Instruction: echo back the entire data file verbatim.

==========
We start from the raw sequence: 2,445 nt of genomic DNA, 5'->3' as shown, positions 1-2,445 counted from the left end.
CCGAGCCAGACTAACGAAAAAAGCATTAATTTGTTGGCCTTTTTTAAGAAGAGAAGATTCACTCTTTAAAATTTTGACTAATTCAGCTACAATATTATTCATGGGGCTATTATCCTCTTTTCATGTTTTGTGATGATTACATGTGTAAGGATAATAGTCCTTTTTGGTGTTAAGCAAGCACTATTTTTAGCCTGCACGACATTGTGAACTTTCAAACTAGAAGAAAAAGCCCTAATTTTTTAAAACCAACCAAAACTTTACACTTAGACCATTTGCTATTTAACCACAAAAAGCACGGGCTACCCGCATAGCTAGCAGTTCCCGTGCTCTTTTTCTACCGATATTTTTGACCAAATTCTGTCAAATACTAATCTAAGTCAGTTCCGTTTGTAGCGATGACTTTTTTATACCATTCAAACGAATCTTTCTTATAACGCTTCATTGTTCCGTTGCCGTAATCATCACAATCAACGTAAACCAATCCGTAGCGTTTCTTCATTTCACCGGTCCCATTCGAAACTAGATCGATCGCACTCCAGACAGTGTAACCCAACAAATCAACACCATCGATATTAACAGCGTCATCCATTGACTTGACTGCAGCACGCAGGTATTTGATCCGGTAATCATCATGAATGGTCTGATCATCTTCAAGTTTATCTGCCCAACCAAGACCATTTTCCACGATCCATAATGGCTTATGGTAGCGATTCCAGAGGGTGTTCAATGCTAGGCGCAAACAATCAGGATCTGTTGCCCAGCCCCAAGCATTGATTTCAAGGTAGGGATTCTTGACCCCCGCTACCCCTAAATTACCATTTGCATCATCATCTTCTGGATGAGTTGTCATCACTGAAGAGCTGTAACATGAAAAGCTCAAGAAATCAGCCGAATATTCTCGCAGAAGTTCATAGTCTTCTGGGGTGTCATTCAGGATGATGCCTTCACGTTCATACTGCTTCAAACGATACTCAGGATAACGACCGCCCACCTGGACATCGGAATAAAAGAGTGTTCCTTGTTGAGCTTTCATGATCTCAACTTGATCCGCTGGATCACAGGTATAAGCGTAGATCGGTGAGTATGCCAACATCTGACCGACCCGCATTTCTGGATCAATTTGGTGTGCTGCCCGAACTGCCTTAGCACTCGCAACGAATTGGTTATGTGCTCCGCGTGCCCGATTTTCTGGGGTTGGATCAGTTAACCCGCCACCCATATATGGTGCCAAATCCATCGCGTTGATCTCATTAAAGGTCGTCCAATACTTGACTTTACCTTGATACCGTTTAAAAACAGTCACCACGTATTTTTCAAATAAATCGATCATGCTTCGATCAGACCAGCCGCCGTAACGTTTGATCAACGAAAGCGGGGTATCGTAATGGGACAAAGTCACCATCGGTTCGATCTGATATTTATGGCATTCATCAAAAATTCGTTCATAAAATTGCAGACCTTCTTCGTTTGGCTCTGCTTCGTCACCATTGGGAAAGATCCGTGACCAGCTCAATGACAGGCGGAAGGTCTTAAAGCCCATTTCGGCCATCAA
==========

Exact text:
We start from the raw sequence: 2,445 nt of genomic DNA, 5'->3' as shown, positions 1-2,445 counted from the left end.
CCGAGCCAGACTAACGAAAAAAGCATTAATTTGTTGGCCTTTTTTAAGAAGAGAAGATTCACTCTTTAAAATTTTGACTAATTCAGCTACAATATTATTCATGGGGCTATTATCCTCTTTTCATGTTTTGTGATGATTACATGTGTAAGGATAATAGTCCTTTTTGGTGTTAAGCAAGCACTATTTTTAGCCTGCACGACATTGTGAACTTTCAAACTAGAAGAAAAAGCCCTAATTTTTTAAAACCAACCAAAACTTTACACTTAGACCATTTGCTATTTAACCACAAAAAGCACGGGCTACCCGCATAGCTAGCAGTTCCCGTGCTCTTTTTCTACCGATATTTTTGACCAAATTCTGTCAAATACTAATCTAAGTCAGTTCCGTTTGTAGCGATGACTTTTTTATACCATTCAAACGAATCTTTCTTATAACGCTTCATTGTTCCGTTGCCGTAATCATCACAATCAACGTAAACCAATCCGTAGCGTTTCTTCATTTCACCGGTCCCATTCGAAACTAGATCGATCGCACTCCAGACAGTGTAACCCAACAAATCAACACCATCGATATTAACAGCGTCATCCATTGACTTGACTGCAGCACGCAGGTATTTGATCCGGTAATCATCATGAATGGTCTGATCATCTTCAAGTTTATCTGCCCAACCAAGACCATTTTCCACGATCCATAATGGCTTATGGTAGCGATTCCAGAGGGTGTTCAATGCTAGGCGCAAACAATCAGGATCTGTTGCCCAGCCCCAAGCATTGATTTCAAGGTAGGGATTCTTGACCCCCGCTACCCCTAAATTACCATTTGCATCATCATCTTCTGGATGAGTTGTCATCACTGAAGAGCTGTAACATGAAAAGCTCAAGAAATCAGCCGAATATTCTCGCAGAAGTTCATAGTCTTCTGGGGTGTCATTCAGGATGATGCCTTCACGTTCATACTGCTTCAAACGATACTCAGGATAACGACCGCCCACCTGGACATCGGAATAAAAGAGTGTTCCTTGTTGAGCTTTCATGATCTCAACTTGATCCGCTGGATCACAGGTATAAGCGTAGATCGGTGAGTATGCCAACATCTGACCGACCCGCATTTCTGGATCAATTTGGTGTGCTGCCCGAACTGCCTTAGCACTCGCAACGAATTGGTTATGTGCTCCGCGTGCCCGATTTTCTGGGGTTGGATCAGTTAACCCGCCACCCATATATGGTGCCAAATCCATCGCGTTGATCTCATTAAAGGTCGTCCAATACTTGACTTTACCTTGATACCGTTTAAAAACAGTCACCACGTATTTTTCAAATAAATCGATCATGCTTCGATCAGACCAGCCGCCGTAACGTTTGATCAACGAAAGCGGGGTATCGTAATGGGACAAAGTCACCATCGGTTCGATCTGATATTTATGGCATTCATCAAAAATTCGTTCATAAAATTGCAGACCTTCTTCGTTTGGCTCTGCTTCGTCACCATTGGGAAAGATCCGTGACCAGCTCAATGACAGGCGGAAGGTCTTAAAGCCCATTTCGGCCATCAA